Scaling of the Metal-Oxide-Semiconductor Field Effect Transistor (MOSFET) towards shorter channel lengths, has lead to an increasing importance of quantum effects on the device performance. Until now, a semi-classical model based on Monte Carlo method for instance, has been sufficient to address these issues in silicon, and arrive at a reasonably good fit to experimental mobility data. But as the semiconductor world moves towards 10nm technology, many of the basic assumptions in this method, namely the very fundamental Fermi’s golden rule come into question. The derivation of the Fermi’s golden rule assumes that the scattering is infrequent (therefore the long …

Contributors
Jayaram Thulasingam, Gokula Kannan, Vasileska, Dragica, Ferry, David, et al.
Created Date
2017

Thin-film modules of all technologies often suffer from performance degradation over time. Some of the performance changes are reversible and some are not, which makes deployment, testing, and energy-yield prediction more challenging. The most commonly alleged causes of instability in CdTe device, such as “migration of Cu,” have been investigated rigorously over the past fifteen years. As all defects, intrinsic or extrinsic, interact with the electrical potential and free carriers so that charged defects may drift in the electric field and changing ionization state with excess free carriers. Such complexity of interactions in CdTe makes understanding of temporal changes in …

Contributors
Guo, Da, Vasileska, Dragica, Sankin, Igor, et al.
Created Date
2017

Amorphous materials can be uniformly deposited over a large area at lower cost compared to crystalline semiconductors (Silicon or Germanium). This property along with its high resistivity and wide band-gap found many applications in devices like rectifiers, xerography, xero-radiography, ultrahigh sensitivity optical cameras, digital radiography, and mammography (2D and 3D tomosynthesis). Amorphous selenium is the only amorphous material that undergoes impact ionization where only holes avalanche at high electric fields. This leads to a small excess noise factor which is a very important performance comparison matrix for avalanche photodetectors. Thus, there is a need to model high field avalanche process …

Contributors
Mukherjee, Atreyo, Vasileska, Dragica, Goldan, Amirhossein, et al.
Created Date
2017

In recent years, there has been increased interest in the Indium Gallium Nitride (InGaN) material system for photovoltaic (PV) applications. The InGaN alloy system has demonstrated high performance for high frequency power devices, as well as for optical light emitters. This material system is also promising for photovoltaic applications due to broad range of bandgaps of InxGa1-xN alloys from 0.65 eV (InN) to 3.42 eV (GaN), which covers most of the electromagnetic spectrum from ultraviolet to infrared wavelengths. InGaN’s high absorption coefficient, radiation resistance and thermal stability (operating with temperature > 450 ℃) makes it a suitable PV candidate for …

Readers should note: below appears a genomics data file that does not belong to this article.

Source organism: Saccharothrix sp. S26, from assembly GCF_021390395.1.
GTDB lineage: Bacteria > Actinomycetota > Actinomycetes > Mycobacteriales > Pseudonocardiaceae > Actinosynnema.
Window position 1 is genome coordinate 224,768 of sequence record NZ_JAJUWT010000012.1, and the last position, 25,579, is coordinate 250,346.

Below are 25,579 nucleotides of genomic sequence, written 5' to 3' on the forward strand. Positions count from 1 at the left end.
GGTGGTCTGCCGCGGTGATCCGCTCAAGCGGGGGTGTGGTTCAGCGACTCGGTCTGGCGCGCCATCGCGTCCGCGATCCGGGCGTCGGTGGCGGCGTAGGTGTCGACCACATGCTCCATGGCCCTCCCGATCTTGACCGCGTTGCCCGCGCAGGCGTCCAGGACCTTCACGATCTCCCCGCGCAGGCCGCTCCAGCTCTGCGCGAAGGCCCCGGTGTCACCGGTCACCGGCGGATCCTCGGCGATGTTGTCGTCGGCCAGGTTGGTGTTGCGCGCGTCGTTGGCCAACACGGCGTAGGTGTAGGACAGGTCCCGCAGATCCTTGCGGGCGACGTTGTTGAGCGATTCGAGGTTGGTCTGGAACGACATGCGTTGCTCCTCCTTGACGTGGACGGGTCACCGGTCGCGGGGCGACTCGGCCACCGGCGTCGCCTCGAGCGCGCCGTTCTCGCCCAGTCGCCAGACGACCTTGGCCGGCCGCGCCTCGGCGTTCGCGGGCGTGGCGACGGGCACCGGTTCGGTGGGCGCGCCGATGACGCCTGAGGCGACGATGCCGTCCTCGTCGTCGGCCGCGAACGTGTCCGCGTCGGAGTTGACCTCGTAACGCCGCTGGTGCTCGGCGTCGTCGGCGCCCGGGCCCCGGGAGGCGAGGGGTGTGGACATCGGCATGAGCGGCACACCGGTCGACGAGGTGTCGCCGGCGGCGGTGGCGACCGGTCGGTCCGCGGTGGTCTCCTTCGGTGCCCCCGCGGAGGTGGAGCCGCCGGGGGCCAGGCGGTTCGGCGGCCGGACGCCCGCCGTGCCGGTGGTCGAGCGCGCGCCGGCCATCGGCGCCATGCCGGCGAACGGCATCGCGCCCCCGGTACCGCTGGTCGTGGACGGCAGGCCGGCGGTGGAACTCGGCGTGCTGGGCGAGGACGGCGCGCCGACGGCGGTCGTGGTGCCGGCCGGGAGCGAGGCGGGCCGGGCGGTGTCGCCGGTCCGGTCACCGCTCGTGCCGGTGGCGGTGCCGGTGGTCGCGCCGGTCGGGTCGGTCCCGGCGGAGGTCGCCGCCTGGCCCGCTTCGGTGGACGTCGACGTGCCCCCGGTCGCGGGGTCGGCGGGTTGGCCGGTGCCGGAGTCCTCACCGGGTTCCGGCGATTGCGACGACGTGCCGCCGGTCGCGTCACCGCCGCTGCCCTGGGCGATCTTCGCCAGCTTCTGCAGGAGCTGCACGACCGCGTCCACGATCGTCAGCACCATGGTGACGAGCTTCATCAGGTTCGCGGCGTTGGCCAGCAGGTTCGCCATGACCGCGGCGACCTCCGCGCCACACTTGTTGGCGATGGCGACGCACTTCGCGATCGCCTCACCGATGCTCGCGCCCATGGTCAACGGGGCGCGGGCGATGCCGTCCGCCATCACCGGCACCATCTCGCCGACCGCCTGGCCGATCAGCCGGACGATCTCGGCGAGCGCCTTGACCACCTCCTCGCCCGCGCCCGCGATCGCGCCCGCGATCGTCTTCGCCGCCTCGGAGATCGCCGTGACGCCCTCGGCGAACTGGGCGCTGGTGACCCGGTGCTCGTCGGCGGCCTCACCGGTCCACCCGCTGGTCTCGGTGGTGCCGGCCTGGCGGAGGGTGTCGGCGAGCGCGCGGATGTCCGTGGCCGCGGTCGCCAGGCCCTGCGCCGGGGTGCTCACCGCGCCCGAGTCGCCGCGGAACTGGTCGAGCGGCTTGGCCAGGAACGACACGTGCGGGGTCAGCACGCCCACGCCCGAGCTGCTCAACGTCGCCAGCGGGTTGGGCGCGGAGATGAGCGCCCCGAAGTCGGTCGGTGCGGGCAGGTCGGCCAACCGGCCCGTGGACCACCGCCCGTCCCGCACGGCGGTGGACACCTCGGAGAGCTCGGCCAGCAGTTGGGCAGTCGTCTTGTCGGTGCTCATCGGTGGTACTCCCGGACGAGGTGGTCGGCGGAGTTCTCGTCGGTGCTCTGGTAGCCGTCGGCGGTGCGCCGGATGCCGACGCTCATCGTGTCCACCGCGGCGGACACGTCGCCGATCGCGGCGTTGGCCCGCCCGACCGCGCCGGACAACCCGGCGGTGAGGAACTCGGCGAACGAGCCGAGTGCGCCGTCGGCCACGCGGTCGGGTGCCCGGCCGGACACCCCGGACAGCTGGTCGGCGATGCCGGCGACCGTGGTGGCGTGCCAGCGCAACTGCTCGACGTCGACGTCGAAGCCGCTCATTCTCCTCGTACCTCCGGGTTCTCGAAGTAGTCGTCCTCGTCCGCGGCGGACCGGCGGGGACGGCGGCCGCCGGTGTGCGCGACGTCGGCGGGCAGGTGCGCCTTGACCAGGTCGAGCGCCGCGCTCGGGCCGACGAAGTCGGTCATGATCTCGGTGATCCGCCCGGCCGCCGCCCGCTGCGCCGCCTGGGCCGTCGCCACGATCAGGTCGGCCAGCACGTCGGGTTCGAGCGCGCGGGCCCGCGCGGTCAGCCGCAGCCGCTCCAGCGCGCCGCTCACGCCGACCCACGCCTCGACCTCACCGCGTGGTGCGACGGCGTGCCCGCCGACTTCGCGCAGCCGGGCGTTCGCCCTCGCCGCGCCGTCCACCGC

Contributors
Fang, Yi, Vasileska, Dragica, Goodnick, Stephen, et al.
Created Date
2017

Semiconductor nanowires have the potential to emerge as the building blocks of next generation field-effect transistors, logic gates, solar cells and light emitting diodes. Use of Gallium Nitride (GaN) and other wide bandgap materials combines the advantages of III-nitrides along with the enhanced mobility offered by 2-dimensional confinement present in nanowires. The focus of this thesis is on developing a low field mobility model for a GaN nanowire using Ensemble Monte Carlo (EMC) techniques. A 2D Schrödinger-Poisson solver and a one-dimensional Monte Carlo solver is developed for an Aluminum Gallium Nitride/Gallium Nitride Heterostructure nanowire. A GaN/AlN/AlGaN heterostructure device is designed …

Contributors
Kumar, Viswanathan Naveen, Vasileska, Dragica, Goodnick, Stephen, et al.
Created Date
2017

It has been a long-standing goal to epitaxially integrate III-V alloys with Si substrates which can enable low-cost microelectronic and optoelectronic systems. Among the III-V alloys, gallium phosphide (GaP) is a strong candidate, especially for solar cells applications. Gallium phosphide with small lattice mismatch (~0.4%) to Si enables coherent/pseudomorphic epitaxial growth with little crystalline defect creation. The band offset between Si and GaP suggests that GaP can function as an electron-selective contact, and it has been theoretically shown that GaP/Si integrated solar cells have the potential to overcome the limitations of common a-Si based heterojunction (SHJ) solar cells. Despite the …

Contributors
Zhang, Chaomin, Honsberg, Christiana, King, Richard, et al.
Created Date
2017